One of the more innovative techniques to improve the shooting skills of troops was to use advances (lighter, cheaper, smaller) in brain activity monitoring equipment to detect the pattern of brain activity common in known expert shooters and then use brain wave monitoring headbands that use a feedback device (vibrating or sound) to let the trainee know when he is thinking like a sharpshooter. Expert shooters, or scouts or pilots often refer to this sense of being on top of a situation as being “in the zone” Tests of this approach shows that it does work and can find “the zone” and help most troops to find it. This approach has to be developed further to make it easier for instructors and trainees to use in normal training situations. Work is underway to use the “haptic neural feedback” approach to teach other military personnel the expert techniques used by the most skilled troops.
Another option for snipers are computerized scopes. In 2014 the U.S. Army bought six XS1 computerized shooting systems. These usually go for up to $27,000 each and are expensive because they are sensor equipped and computerized to the extent that over 70 percent of first time users can hit a target over 900 meters distant with the first shot. For a professional sniper, first shot success averages about 25 percent and 70 percent on the second shot. Second shots are not always possible as the target tends to duck after the first one. The army is testing the XS1 but transferring the system to a military sniper rifle to see if this would be a major improvement for snipers. The major obstacle is the wear and tear of battlefield use. Snipers are trained to take good care of their rifles, scopes and the growing number of electronic gadgets they now use. But the XS1 is a major leap in terms of electronics and sensors.
The XS1 with the bipod, loaded and with the scope, weighs 9.25 kg (20.4 pounds). It is bolt action with a five round magazine and fires the .338 Lapua Magnum. It has a folding stock and is 1.26 meters unfolded and 1.12 folded. The fire control system on the rifle collects much information (target imagery, atmospheric conditions, cant, inclination, Coriolis Effect) but the shooter still has to estimate wind velocity and direction. The scope incorporates a display that tells the shooter how to move the rifle to hit the distant target that has been selected and when to pull the trigger. The rifle actually fires only when it is properly lined up. The manufacturer has sold nearly a thousand of these rifles so far, mainly to wealthy hunters who don’t like to miss.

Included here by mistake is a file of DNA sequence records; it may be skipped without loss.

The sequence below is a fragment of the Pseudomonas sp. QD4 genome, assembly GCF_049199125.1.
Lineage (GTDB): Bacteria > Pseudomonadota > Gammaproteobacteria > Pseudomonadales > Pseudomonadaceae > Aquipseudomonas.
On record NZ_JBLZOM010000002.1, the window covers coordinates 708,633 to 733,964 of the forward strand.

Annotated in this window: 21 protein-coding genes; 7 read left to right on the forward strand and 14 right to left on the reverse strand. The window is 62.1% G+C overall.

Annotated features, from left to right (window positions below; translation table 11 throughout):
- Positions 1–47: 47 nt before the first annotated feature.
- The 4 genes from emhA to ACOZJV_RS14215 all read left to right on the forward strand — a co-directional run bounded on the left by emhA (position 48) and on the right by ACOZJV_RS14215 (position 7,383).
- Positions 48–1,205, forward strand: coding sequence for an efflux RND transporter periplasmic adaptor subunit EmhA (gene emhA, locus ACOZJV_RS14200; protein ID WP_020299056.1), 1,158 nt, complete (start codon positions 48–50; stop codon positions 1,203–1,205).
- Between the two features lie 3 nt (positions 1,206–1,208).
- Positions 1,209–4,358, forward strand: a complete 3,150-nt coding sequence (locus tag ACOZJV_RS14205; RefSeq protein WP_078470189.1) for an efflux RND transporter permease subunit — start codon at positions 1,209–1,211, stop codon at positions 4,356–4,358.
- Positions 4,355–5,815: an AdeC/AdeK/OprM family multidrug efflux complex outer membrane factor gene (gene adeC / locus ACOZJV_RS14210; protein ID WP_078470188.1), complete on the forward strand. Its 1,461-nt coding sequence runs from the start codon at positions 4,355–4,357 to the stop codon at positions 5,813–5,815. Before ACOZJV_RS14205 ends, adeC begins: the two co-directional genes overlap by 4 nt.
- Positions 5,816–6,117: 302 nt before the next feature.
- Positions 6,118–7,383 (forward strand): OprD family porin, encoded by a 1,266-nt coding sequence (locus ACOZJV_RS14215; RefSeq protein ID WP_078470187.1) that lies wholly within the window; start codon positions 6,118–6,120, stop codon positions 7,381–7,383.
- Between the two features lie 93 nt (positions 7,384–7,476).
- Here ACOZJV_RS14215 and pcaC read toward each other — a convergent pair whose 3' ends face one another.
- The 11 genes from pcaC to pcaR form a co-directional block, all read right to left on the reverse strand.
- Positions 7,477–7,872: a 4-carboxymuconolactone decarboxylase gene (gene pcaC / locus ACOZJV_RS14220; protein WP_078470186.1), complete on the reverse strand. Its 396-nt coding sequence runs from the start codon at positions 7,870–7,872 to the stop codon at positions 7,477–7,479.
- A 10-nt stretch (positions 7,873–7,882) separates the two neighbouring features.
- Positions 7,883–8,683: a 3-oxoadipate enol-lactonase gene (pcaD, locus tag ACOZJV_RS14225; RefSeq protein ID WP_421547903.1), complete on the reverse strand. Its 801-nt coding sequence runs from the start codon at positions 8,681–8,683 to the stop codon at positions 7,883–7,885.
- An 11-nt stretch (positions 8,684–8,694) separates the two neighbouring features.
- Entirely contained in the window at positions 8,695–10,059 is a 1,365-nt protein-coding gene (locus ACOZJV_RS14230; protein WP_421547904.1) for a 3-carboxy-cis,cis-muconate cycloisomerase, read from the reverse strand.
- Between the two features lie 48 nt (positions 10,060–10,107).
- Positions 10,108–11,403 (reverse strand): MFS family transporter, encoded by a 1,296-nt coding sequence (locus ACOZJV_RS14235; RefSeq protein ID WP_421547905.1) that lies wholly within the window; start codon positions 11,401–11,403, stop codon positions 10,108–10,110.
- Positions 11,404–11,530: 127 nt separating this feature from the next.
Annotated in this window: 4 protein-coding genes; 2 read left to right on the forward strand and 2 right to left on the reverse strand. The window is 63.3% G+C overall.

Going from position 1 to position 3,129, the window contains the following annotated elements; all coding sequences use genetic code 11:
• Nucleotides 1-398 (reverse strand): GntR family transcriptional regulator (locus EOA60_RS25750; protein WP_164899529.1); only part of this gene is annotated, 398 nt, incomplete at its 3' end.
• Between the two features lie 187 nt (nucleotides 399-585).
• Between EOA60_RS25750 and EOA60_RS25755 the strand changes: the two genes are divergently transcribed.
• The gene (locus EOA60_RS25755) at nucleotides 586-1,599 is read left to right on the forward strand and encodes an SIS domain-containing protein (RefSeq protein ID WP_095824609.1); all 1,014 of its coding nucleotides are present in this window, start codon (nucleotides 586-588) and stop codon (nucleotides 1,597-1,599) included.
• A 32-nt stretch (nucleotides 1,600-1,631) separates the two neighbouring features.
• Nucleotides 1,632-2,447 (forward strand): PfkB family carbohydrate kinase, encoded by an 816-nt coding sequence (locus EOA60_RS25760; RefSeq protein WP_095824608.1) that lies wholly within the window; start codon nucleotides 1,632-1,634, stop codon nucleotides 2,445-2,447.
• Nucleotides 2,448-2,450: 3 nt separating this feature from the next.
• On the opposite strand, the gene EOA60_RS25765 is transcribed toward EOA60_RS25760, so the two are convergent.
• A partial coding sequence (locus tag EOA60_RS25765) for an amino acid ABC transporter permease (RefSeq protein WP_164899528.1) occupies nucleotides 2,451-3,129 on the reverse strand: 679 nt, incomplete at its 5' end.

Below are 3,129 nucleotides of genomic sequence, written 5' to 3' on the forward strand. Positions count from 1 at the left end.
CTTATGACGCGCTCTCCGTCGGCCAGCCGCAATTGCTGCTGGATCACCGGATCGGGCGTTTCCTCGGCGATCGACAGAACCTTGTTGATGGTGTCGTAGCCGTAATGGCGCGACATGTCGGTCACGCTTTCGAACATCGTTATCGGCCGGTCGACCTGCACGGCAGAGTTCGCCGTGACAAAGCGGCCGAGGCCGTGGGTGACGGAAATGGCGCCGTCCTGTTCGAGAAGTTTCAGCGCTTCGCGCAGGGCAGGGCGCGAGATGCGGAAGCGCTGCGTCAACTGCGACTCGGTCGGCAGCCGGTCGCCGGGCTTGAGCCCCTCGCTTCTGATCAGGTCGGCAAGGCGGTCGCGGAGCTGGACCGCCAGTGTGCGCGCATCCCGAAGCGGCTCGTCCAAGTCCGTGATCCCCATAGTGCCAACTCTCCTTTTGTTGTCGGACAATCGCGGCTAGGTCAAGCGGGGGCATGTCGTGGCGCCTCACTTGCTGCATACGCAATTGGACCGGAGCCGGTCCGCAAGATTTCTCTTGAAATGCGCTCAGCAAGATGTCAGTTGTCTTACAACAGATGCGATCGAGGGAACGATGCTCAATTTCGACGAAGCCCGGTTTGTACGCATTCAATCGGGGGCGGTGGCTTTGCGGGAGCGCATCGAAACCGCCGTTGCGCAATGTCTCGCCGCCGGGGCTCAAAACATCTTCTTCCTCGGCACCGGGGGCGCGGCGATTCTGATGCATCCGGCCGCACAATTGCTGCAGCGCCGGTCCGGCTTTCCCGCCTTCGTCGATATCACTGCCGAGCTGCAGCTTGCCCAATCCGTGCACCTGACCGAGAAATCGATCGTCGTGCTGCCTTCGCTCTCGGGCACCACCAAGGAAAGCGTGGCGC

Initial results of the U.S. Army testing found that soldiers who had gone through standard military rifle training would get hits on the first shot 90 percent of the time when using the XS1. In the hands of trained snipers it’s closer to 100 percent of the time. Trained snipers are very effective, but the XS1 and its technology could provide snipers and regular troops the ability to get that all-important first shot on target over 90 percent of the times. Sometimes there are targets that require that because, as any sniper knows, if the target notices the first shot he will often duck fast enough to avoid the more accurate second shot following several seconds after the first.